Tennessee Drug Courts Get Federal Grants
Two Tennessee drug courts were among those to get three-year grants from the federal Substance Abuse and Mental Health Services Administration.
Bradley County received $252,868 for its recovery court in Cleveland, and Warren County $325,000 for its recovery court in McMinnville.
Treatment drug court programs, also called "recovery courts," allow courts to require people with substance use disorders or co-occurring mental and substance abuse to get treatment. Advocates of the programs say they reduce jail time for people whose problems are addiction and mental illness, lowering the cost to society and better enabling recovery.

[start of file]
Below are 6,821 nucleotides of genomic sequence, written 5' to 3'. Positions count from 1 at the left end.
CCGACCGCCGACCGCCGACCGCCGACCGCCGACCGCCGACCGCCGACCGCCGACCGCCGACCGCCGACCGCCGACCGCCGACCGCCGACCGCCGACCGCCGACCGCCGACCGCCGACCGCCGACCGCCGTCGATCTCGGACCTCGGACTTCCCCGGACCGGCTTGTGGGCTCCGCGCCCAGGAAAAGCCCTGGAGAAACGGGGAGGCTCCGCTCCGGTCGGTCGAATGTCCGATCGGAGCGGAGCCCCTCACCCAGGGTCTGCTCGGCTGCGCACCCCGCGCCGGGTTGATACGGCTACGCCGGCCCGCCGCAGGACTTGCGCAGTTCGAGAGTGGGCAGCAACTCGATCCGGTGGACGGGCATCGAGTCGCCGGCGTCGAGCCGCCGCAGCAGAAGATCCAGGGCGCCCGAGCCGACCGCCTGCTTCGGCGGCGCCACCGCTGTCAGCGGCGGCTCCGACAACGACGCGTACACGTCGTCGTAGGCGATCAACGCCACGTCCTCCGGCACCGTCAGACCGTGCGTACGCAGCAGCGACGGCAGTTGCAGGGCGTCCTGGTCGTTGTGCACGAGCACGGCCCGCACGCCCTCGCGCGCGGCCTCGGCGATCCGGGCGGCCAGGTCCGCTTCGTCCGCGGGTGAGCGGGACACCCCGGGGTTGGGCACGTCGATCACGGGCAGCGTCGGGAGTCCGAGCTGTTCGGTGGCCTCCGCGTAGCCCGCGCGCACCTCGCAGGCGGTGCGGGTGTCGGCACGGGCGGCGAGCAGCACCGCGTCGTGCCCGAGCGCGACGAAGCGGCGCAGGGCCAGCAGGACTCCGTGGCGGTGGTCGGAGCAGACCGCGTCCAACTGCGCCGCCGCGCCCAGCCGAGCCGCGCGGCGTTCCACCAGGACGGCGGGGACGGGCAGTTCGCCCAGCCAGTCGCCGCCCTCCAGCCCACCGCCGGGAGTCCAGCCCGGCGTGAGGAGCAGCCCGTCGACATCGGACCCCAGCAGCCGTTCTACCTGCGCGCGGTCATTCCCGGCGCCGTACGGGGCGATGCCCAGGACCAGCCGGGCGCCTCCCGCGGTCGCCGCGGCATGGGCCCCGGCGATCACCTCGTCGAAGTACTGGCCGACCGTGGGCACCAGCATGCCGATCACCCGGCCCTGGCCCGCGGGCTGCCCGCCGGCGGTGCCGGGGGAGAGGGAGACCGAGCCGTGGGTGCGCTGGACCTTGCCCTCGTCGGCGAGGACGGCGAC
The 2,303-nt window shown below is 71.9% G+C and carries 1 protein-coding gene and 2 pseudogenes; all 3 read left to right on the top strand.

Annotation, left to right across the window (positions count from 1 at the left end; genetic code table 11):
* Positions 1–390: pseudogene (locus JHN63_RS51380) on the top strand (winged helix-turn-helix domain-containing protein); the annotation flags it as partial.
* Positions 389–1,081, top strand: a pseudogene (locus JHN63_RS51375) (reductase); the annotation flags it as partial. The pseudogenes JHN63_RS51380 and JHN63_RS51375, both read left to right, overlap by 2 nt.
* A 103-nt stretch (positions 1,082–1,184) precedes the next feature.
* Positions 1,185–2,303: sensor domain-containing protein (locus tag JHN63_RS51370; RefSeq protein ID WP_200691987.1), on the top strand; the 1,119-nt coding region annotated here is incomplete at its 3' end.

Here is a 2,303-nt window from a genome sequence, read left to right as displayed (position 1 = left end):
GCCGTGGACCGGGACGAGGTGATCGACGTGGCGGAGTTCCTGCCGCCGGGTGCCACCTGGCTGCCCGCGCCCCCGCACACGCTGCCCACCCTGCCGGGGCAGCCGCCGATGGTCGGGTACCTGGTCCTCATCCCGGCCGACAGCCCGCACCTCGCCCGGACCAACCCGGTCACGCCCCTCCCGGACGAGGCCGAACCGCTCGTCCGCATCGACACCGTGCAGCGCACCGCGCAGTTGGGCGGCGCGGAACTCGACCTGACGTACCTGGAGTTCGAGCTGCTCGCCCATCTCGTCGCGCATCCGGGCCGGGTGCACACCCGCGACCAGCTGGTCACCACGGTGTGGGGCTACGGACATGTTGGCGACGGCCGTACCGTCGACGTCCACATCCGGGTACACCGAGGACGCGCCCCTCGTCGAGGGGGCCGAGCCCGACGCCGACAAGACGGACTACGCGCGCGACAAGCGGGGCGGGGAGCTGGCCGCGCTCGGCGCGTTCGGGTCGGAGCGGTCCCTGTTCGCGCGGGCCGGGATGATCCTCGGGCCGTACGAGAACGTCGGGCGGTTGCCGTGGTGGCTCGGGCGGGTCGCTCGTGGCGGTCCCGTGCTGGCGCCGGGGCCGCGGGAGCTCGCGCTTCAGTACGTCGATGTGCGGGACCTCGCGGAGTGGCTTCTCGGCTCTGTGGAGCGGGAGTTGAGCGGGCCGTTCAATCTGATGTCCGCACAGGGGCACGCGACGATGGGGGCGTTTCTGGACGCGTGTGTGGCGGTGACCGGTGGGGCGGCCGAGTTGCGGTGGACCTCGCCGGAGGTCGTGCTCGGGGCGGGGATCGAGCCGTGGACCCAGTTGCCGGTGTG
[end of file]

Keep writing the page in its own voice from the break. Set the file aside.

“Providing needed treatment services for people with substance use disorders and co-occurring mental and substance use disorders who are involved with the criminal justice system benefits everyone,” said SAMHSA Principal Deputy Administrator Kana Enomoto. “Drug treatment courts improve health and recovery outcomes, reduce the burden on the criminal justice system, and help people recover in their communities.”
The two Tennessee grants are to expand or enhance substance abuse treatment services in already-existing adult courts. The federal government's model program for treatment of the abuse of alcohol and other drugs includes recovery support services, screening, assessment, case management and program coordination.
During this funding cycle, SAMHSA awarded more than $15 million in grants for drug court programs nationwide.
Tennessee has 20 recovery courts, including courts in Clinton, Maryville and Sevierville.